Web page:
“Sightseeing” around the neighborhood
My self-created training plan said “4 miles at the crack of dawn” today, and the wind that has been blasting for the past two days finally relented, so I got up well before sunrise and went out the front door. It was light enough for me to see just fine, but as a precaution I put on my reflective vest and stayed on the quieter streets in my immediate neighborhood. The sun rose about 15 minutes into my 45 minute run, although I did not actually see it until 30 minutes in.
The houses here are more modest but still mid-century interesting. Over the past two winters here I’ve found a variety of shorter and longer loops through the neighborhood so that I can vary my routes from day to day according to how far I want to run and how unpredictable I want to be to anyone who might be paying attention. The biggest challenge with running loops is figuring out which way to turn when, so that I arrive back at the condo as close as possible to my planned mileage for the day. I did that rather well today, logging 4.07 miles.
There were no gardening crews out today (although I do see them frequently in this neighborhood), but I did see two people walking dogs and one older gentleman moving right along on a bicycle. I was looking for the roadrunner that hangs out at one of two adjacent houses with especially nice desert landscaping, but he was a no-show today. I did see and hear several ravens, a bird I’ve always especially enjoyed, so it was a good morning’s wildlife viewing. When I got back, only a little later than usual for work, I ate my fresh-picked grapefruit and felt healthy and reasonably happy. Running is good for me. Too bad my knees won’t let me do it every day.
It’s been interesting to get to know the neighborhood and watch it change. As a resort/seasonal destination, this area was hit hard by the real estate collapse. Some houses look more rundown now than they did two years ago, while others have been bought and restored or updated nicely. Overall I think the neighborhood has improved, but it could be my perception of it that has changed as I’ve become more comfortable with it.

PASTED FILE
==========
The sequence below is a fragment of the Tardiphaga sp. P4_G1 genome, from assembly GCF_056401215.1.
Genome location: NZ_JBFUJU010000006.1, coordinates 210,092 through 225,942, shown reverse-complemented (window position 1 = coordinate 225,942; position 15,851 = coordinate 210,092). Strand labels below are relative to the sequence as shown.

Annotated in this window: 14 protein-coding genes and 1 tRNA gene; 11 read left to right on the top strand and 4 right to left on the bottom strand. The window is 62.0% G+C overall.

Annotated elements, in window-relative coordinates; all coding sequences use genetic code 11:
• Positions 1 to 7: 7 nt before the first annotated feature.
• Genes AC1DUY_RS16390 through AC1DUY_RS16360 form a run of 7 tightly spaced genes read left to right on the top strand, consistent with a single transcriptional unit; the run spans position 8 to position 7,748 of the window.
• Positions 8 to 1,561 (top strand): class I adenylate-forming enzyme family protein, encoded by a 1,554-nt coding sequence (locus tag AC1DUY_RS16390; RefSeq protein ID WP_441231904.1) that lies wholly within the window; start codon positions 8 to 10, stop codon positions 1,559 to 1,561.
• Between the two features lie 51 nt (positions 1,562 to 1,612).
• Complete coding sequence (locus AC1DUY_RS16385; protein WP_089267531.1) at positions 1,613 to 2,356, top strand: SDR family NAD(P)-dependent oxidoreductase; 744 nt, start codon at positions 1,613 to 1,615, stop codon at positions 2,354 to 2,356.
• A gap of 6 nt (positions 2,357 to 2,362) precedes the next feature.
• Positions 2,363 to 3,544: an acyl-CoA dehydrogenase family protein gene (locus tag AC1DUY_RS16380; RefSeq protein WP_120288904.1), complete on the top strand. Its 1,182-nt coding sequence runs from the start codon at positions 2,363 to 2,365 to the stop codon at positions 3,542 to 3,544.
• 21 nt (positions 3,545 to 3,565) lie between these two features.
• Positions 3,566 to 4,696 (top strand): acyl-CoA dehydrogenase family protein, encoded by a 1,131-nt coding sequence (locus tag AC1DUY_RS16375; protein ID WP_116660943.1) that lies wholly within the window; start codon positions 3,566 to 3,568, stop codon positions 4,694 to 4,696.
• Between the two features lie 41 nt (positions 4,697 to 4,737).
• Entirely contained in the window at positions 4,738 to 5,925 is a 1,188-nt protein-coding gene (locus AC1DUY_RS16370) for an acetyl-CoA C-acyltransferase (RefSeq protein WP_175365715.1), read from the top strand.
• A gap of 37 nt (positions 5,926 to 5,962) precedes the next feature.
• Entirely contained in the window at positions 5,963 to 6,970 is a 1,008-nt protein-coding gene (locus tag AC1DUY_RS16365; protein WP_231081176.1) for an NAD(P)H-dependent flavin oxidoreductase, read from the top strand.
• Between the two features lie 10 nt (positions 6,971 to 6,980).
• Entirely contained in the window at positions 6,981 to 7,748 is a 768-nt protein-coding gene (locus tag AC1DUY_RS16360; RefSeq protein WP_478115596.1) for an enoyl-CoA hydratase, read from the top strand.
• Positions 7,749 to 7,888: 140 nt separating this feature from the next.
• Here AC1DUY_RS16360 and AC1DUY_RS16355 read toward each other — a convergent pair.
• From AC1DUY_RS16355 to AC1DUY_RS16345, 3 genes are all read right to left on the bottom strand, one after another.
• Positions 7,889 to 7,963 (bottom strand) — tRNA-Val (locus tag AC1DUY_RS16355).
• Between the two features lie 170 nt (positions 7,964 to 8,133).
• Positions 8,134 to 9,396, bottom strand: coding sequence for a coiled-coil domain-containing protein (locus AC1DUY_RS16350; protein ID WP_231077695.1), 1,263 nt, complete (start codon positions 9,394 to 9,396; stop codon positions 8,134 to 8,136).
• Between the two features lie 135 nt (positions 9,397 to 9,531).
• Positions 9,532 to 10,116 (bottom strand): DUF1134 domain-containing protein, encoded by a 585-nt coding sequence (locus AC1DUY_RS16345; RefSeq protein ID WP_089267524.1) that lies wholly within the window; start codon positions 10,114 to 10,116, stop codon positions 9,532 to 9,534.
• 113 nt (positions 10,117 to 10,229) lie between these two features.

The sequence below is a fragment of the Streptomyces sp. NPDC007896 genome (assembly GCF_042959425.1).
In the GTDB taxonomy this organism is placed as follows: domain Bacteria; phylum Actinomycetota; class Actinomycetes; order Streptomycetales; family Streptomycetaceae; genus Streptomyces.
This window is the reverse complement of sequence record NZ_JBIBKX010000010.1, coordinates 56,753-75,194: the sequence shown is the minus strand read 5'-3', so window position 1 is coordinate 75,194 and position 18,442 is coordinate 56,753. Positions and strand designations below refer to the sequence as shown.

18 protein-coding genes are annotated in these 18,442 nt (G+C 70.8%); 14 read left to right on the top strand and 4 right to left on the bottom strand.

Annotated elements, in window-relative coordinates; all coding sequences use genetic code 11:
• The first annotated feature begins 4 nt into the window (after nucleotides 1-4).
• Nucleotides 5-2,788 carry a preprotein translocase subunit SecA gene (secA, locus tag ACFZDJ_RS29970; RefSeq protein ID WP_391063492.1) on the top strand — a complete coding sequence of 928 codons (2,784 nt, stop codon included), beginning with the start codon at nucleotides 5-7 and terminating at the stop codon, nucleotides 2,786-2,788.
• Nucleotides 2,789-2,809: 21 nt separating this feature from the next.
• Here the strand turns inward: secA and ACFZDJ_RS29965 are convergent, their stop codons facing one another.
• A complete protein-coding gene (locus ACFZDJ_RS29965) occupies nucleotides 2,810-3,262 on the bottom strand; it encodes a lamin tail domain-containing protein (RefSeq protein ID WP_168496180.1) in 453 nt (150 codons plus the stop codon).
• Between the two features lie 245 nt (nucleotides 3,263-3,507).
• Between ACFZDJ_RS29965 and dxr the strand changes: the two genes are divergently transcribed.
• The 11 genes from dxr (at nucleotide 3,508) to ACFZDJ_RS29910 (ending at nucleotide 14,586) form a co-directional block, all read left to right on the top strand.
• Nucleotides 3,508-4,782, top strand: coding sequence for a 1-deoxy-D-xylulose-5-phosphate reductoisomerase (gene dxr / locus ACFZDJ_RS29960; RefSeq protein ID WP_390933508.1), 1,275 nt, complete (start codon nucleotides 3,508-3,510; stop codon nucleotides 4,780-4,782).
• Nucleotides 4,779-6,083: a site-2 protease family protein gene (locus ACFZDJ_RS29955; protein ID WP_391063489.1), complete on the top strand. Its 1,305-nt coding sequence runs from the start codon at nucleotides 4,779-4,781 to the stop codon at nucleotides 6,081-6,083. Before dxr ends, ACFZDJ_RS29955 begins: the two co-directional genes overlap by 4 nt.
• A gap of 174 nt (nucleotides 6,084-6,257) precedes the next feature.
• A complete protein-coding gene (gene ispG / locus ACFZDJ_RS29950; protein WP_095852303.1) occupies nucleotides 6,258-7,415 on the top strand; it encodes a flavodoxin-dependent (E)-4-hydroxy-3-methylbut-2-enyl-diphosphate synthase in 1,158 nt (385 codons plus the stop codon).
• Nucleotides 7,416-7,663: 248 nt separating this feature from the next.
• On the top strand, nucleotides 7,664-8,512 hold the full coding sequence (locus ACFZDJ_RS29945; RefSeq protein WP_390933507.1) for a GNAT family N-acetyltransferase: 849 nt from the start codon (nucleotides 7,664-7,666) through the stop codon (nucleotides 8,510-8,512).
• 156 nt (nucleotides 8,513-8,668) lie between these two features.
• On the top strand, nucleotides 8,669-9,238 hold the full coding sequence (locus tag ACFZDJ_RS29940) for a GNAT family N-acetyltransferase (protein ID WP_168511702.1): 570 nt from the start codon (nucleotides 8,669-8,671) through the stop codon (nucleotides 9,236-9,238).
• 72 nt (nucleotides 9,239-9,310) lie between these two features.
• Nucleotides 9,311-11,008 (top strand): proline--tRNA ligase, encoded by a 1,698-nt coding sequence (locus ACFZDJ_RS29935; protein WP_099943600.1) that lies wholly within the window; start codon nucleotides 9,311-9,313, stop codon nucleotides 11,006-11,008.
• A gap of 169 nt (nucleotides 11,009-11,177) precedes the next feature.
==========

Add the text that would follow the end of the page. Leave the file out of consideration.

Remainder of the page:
The view from my running feet is so different from what I see from a car. I doubt I would have noticed the recurring roadrunner appearances if I were driving that particular street several times a week. I might have seen the ravens but I wouldn’t have heard them. I probably wouldn’t have paid attention to the gardening crews, or to the people who get off buses from outlying towns to walk or ride their bikes to their jobs as housekeepers and bus boys. All of that is hidden from the tourist’s view of the retro-chic downtown. So while I love running through the more affluent neighborhoods past world-famous houses, I’ve also come to appreciate my immediate neighborhood because it shows this city as an authentic whole, as a real place where people live and work and accidentally create roadrunner habitat. I rather like seeing it that way.